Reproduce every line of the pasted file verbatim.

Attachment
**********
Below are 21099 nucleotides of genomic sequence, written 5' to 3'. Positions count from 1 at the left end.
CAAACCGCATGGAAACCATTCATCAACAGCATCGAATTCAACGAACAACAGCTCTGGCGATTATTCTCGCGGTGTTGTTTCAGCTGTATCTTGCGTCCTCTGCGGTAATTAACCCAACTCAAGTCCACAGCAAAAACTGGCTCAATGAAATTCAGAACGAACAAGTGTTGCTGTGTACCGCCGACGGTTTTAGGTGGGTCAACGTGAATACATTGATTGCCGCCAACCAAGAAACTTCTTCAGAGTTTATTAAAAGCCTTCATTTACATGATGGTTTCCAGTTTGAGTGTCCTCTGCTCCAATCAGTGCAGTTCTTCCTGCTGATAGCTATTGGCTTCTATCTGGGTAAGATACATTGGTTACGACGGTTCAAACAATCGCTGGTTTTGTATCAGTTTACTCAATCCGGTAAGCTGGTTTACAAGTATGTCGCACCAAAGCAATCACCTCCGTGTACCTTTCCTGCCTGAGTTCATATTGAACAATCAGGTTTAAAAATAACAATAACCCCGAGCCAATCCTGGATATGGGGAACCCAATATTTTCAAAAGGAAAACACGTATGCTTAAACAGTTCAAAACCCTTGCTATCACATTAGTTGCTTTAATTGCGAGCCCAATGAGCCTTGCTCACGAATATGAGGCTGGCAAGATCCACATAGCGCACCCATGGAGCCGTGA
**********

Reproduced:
Below are 21099 nucleotides of genomic sequence, written 5' to 3'. Positions count from 1 at the left end.
CAAACCGCATGGAAACCATTCATCAACAGCATCGAATTCAACGAACAACAGCTCTGGCGATTATTCTCGCGGTGTTGTTTCAGCTGTATCTTGCGTCCTCTGCGGTAATTAACCCAACTCAAGTCCACAGCAAAAACTGGCTCAATGAAATTCAGAACGAACAAGTGTTGCTGTGTACCGCCGACGGTTTTAGGTGGGTCAACGTGAATACATTGATTGCCGCCAACCAAGAAACTTCTTCAGAGTTTATTAAAAGCCTTCATTTACATGATGGTTTCCAGTTTGAGTGTCCTCTGCTCCAATCAGTGCAGTTCTTCCTGCTGATAGCTATTGGCTTCTATCTGGGTAAGATACATTGGTTACGACGGTTCAAACAATCGCTGGTTTTGTATCAGTTTACTCAATCCGGTAAGCTGGTTTACAAGTATGTCGCACCAAAGCAATCACCTCCGTGTACCTTTCCTGCCTGAGTTCATATTGAACAATCAGGTTTAAAAATAACAATAACCCCGAGCCAATCCTGGATATGGGGAACCCAATATTTTCAAAAGGAAAACACGTATGCTTAAACAGTTCAAAACCCTTGCTATCACATTAGTTGCTTTAATTGCGAGCCCAATGAGCCTTGCTCACGAATATGAGGCTGGCAAGATCCACATAGCGCACCCATGGAGCCGTGA